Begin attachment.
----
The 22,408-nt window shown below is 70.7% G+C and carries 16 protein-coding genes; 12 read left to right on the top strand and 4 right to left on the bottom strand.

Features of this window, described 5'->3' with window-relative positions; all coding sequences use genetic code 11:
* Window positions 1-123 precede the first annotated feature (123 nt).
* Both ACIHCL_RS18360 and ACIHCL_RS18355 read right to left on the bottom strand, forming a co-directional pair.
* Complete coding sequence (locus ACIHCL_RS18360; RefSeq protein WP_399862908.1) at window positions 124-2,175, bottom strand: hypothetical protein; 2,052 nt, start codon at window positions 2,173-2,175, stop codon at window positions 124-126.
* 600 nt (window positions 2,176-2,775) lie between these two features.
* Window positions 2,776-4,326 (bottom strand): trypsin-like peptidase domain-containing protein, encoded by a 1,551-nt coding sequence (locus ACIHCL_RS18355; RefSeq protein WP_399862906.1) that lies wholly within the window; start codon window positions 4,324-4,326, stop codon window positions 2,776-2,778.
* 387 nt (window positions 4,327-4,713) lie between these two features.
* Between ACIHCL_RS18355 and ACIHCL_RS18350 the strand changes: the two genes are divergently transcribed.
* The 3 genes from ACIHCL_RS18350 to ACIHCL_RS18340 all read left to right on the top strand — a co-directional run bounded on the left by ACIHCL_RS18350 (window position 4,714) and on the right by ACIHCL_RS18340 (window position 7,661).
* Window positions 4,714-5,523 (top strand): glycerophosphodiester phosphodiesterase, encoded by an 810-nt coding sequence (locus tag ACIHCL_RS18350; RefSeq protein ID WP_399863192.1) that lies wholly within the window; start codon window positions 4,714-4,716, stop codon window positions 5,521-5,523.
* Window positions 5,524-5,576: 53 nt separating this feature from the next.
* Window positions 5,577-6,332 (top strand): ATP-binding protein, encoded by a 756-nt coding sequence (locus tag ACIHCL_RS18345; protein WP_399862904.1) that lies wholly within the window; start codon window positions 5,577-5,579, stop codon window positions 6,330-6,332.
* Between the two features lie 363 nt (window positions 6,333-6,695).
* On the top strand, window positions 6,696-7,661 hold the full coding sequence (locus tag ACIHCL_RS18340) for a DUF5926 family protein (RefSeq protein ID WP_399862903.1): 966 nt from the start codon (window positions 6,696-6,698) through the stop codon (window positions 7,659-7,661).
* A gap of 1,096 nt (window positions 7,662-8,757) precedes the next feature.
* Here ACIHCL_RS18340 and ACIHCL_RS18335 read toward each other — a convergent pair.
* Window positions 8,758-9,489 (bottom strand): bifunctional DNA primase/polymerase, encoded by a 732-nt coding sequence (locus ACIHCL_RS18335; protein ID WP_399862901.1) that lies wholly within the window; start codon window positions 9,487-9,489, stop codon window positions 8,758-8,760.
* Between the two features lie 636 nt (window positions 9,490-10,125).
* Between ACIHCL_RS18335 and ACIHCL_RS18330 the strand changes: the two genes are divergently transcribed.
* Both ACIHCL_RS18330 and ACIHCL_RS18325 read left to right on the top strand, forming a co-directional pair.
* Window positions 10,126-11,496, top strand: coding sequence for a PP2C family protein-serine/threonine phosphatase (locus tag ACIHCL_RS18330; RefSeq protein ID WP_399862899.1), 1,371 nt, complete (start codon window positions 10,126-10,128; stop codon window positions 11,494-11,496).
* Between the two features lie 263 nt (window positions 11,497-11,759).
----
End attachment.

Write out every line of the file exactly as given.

The 22,408-nt window shown below is 70.7% G+C and carries 16 protein-coding genes; 12 read left to right on the top strand and 4 right to left on the bottom strand.

Features of this window, described 5'->3' with window-relative positions; all coding sequences use genetic code 11:
* Window positions 1-123 precede the first annotated feature (123 nt).
* Both ACIHCL_RS18360 and ACIHCL_RS18355 read right to left on the bottom strand, forming a co-directional pair.
* Complete coding sequence (locus ACIHCL_RS18360; RefSeq protein WP_399862908.1) at window positions 124-2,175, bottom strand: hypothetical protein; 2,052 nt, start codon at window positions 2,173-2,175, stop codon at window positions 124-126.
* 600 nt (window positions 2,176-2,775) lie between these two features.
* Window positions 2,776-4,326 (bottom strand): trypsin-like peptidase domain-containing protein, encoded by a 1,551-nt coding sequence (locus ACIHCL_RS18355; RefSeq protein WP_399862906.1) that lies wholly within the window; start codon window positions 4,324-4,326, stop codon window positions 2,776-2,778.
* 387 nt (window positions 4,327-4,713) lie between these two features.
* Between ACIHCL_RS18355 and ACIHCL_RS18350 the strand changes: the two genes are divergently transcribed.
* The 3 genes from ACIHCL_RS18350 to ACIHCL_RS18340 all read left to right on the top strand — a co-directional run bounded on the left by ACIHCL_RS18350 (window position 4,714) and on the right by ACIHCL_RS18340 (window position 7,661).
* Window positions 4,714-5,523 (top strand): glycerophosphodiester phosphodiesterase, encoded by an 810-nt coding sequence (locus tag ACIHCL_RS18350; RefSeq protein ID WP_399863192.1) that lies wholly within the window; start codon window positions 4,714-4,716, stop codon window positions 5,521-5,523.
* Window positions 5,524-5,576: 53 nt separating this feature from the next.
* Window positions 5,577-6,332 (top strand): ATP-binding protein, encoded by a 756-nt coding sequence (locus tag ACIHCL_RS18345; protein WP_399862904.1) that lies wholly within the window; start codon window positions 5,577-5,579, stop codon window positions 6,330-6,332.
* Between the two features lie 363 nt (window positions 6,333-6,695).
* On the top strand, window positions 6,696-7,661 hold the full coding sequence (locus tag ACIHCL_RS18340) for a DUF5926 family protein (RefSeq protein ID WP_399862903.1): 966 nt from the start codon (window positions 6,696-6,698) through the stop codon (window positions 7,659-7,661).
* A gap of 1,096 nt (window positions 7,662-8,757) precedes the next feature.
* Here ACIHCL_RS18340 and ACIHCL_RS18335 read toward each other — a convergent pair.
* Window positions 8,758-9,489 (bottom strand): bifunctional DNA primase/polymerase, encoded by a 732-nt coding sequence (locus ACIHCL_RS18335; protein ID WP_399862901.1) that lies wholly within the window; start codon window positions 9,487-9,489, stop codon window positions 8,758-8,760.
* Between the two features lie 636 nt (window positions 9,490-10,125).
* Between ACIHCL_RS18335 and ACIHCL_RS18330 the strand changes: the two genes are divergently transcribed.
* Both ACIHCL_RS18330 and ACIHCL_RS18325 read left to right on the top strand, forming a co-directional pair.
* Window positions 10,126-11,496, top strand: coding sequence for a PP2C family protein-serine/threonine phosphatase (locus tag ACIHCL_RS18330; RefSeq protein ID WP_399862899.1), 1,371 nt, complete (start codon window positions 10,126-10,128; stop codon window positions 11,494-11,496).
* Between the two features lie 263 nt (window positions 11,497-11,759).